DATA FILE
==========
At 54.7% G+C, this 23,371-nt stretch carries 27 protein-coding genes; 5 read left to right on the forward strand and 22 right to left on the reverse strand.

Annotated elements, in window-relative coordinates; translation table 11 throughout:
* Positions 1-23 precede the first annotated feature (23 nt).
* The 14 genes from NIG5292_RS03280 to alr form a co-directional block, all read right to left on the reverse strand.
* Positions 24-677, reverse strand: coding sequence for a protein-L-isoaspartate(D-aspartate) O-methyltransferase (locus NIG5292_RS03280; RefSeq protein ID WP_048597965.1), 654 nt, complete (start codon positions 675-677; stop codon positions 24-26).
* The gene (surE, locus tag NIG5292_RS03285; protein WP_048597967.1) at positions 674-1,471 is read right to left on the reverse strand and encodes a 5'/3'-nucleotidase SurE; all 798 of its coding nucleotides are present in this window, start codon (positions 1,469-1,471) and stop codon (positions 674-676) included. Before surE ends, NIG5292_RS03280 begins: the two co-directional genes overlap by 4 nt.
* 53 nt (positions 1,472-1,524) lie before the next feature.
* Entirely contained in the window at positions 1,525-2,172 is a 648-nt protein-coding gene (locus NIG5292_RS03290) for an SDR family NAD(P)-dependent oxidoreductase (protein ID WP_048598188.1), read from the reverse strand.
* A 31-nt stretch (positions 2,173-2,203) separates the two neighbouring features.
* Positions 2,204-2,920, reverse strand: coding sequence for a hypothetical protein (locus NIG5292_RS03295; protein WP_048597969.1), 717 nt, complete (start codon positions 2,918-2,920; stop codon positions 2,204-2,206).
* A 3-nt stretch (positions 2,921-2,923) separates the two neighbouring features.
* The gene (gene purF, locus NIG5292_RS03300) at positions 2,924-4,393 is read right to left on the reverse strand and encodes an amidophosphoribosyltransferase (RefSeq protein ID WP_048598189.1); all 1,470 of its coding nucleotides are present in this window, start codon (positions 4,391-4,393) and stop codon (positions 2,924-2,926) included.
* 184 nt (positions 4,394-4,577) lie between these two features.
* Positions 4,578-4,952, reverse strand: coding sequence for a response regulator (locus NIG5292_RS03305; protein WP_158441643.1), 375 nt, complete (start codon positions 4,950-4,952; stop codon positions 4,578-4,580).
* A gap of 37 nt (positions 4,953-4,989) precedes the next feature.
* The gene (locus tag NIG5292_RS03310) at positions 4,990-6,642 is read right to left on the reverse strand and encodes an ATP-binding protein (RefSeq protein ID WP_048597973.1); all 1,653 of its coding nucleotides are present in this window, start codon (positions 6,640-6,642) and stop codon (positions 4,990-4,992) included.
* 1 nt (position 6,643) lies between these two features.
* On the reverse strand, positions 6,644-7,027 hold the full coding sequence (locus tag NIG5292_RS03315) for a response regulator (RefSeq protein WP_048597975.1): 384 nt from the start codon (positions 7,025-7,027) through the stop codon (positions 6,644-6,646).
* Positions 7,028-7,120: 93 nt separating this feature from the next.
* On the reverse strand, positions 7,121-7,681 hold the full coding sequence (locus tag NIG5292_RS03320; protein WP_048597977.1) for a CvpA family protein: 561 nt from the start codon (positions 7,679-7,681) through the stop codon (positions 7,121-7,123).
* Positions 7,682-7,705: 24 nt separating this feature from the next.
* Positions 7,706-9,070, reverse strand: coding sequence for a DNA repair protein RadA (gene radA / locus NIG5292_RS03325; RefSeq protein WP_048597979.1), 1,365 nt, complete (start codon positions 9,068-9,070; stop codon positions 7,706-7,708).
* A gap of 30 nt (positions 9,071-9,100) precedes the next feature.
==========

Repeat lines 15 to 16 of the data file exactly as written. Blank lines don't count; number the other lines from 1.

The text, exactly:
* A gap of 37 nt (positions 4,953-4,989) precedes the next feature.
* The gene (locus tag NIG5292_RS03310) at positions 4,990-6,642 is read right to left on the reverse strand and encodes an ATP-binding protein (RefSeq protein ID WP_048597973.1); all 1,653 of its coding nucleotides are present in this window, start codon (positions 6,640-6,642) and stop codon (positions 4,990-4,992) included.